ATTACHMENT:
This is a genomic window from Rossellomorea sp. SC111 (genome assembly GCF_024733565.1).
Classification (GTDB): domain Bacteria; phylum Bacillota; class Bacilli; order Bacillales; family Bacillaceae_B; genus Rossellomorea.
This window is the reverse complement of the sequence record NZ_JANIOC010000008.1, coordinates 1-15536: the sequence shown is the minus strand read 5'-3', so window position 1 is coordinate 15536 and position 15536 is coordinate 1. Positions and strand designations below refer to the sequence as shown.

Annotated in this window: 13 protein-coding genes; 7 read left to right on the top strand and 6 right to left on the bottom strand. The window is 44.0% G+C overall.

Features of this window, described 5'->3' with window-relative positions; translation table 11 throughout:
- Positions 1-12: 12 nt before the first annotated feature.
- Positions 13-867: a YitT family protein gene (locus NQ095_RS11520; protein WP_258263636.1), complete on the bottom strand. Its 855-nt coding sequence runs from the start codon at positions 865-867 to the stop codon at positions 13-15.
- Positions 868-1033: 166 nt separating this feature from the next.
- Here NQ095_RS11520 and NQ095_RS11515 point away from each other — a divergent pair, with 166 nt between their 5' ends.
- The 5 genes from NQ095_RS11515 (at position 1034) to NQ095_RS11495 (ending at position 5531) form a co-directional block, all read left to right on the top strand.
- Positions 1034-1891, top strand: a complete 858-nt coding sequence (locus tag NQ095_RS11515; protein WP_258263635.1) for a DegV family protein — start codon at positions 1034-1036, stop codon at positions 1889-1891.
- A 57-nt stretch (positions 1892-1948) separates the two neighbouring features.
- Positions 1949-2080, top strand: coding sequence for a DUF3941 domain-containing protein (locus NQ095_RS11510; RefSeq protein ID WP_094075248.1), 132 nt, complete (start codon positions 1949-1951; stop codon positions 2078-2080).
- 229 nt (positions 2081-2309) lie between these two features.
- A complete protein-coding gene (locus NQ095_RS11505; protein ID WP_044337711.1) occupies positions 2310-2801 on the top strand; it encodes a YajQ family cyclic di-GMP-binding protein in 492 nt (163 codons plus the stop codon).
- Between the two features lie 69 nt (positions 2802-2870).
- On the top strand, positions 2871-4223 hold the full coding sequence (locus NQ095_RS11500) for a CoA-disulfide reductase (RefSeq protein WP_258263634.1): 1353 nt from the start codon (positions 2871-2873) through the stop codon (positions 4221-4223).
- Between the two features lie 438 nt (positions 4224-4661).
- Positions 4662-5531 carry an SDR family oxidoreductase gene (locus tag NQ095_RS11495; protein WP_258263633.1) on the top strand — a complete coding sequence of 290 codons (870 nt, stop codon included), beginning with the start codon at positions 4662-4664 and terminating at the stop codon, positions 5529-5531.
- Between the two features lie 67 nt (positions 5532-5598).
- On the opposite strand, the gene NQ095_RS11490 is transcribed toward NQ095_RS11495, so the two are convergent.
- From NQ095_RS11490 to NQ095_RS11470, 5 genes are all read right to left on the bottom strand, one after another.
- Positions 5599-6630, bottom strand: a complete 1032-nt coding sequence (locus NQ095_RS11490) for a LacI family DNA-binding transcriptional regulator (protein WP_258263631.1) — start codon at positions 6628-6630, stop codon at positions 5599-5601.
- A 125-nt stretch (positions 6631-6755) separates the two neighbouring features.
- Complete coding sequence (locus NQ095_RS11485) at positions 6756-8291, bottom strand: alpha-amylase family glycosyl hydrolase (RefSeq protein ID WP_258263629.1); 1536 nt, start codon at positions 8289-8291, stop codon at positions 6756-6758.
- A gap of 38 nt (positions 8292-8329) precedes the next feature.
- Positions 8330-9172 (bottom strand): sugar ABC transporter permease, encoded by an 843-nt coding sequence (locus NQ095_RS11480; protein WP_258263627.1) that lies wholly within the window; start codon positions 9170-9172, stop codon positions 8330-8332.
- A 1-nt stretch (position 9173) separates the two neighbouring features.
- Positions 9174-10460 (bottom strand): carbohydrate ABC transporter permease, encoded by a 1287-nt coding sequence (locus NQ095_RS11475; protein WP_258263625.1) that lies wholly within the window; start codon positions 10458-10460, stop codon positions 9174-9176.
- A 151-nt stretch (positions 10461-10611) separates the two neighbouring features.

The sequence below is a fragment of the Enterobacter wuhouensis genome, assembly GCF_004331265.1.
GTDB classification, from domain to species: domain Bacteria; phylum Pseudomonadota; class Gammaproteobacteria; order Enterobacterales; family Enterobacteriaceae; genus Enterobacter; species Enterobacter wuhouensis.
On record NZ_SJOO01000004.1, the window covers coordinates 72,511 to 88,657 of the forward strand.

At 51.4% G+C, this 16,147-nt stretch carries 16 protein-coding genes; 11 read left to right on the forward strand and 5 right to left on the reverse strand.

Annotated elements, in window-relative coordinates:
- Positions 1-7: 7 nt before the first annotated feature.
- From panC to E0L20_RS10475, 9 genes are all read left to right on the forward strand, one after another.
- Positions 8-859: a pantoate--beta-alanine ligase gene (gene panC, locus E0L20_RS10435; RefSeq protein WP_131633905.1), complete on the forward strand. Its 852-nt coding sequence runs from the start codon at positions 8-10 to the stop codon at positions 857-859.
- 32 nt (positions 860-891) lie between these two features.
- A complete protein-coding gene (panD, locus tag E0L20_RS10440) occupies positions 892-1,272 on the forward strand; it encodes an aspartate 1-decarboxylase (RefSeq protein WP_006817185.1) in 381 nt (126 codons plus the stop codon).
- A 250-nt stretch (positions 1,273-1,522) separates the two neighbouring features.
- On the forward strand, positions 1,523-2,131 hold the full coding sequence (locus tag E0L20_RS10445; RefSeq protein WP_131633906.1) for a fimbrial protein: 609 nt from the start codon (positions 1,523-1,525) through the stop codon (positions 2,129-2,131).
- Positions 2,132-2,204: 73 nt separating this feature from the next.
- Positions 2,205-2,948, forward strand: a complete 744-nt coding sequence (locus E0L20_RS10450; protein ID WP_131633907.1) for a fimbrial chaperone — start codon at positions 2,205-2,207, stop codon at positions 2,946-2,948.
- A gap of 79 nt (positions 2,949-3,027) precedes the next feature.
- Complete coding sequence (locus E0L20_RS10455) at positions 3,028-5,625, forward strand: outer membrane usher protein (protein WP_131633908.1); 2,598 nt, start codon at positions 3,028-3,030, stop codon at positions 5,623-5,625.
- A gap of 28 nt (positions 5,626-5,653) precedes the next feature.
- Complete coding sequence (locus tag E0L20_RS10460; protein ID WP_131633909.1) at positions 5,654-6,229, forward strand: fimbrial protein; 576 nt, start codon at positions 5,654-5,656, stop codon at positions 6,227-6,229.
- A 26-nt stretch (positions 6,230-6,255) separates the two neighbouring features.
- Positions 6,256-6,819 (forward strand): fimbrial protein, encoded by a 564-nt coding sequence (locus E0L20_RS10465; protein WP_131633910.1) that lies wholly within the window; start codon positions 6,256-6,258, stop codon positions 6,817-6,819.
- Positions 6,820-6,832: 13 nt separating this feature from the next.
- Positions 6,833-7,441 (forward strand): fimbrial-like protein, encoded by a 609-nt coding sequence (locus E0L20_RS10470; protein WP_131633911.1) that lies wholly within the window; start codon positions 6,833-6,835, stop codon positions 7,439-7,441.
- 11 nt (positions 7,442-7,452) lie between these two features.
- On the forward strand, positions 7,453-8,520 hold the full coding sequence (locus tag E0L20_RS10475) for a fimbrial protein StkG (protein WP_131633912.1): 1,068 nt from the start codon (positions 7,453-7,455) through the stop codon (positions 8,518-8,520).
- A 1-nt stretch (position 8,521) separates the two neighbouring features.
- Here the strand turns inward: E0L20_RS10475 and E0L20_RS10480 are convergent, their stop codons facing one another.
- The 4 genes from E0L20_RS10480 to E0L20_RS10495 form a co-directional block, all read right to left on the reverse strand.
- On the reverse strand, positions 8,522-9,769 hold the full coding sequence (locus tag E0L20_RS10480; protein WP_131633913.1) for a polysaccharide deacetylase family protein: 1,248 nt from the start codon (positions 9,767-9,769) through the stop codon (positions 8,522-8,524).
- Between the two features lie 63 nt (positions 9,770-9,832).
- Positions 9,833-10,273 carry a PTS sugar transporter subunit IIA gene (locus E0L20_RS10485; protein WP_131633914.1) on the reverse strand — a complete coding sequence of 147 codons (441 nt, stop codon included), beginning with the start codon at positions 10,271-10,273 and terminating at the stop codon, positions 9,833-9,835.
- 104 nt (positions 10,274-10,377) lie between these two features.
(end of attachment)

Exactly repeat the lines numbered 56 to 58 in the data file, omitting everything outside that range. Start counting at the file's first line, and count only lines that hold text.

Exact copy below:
- Here the strand turns inward: E0L20_RS10475 and E0L20_RS10480 are convergent, their stop codons facing one another.
- The 4 genes from E0L20_RS10480 to E0L20_RS10495 form a co-directional block, all read right to left on the reverse strand.
- On the reverse strand, positions 8,522-9,769 hold the full coding sequence (locus tag E0L20_RS10480; protein WP_131633913.1) for a polysaccharide deacetylase family protein: 1,248 nt from the start codon (positions 9,767-9,769) through the stop codon (positions 8,522-8,524).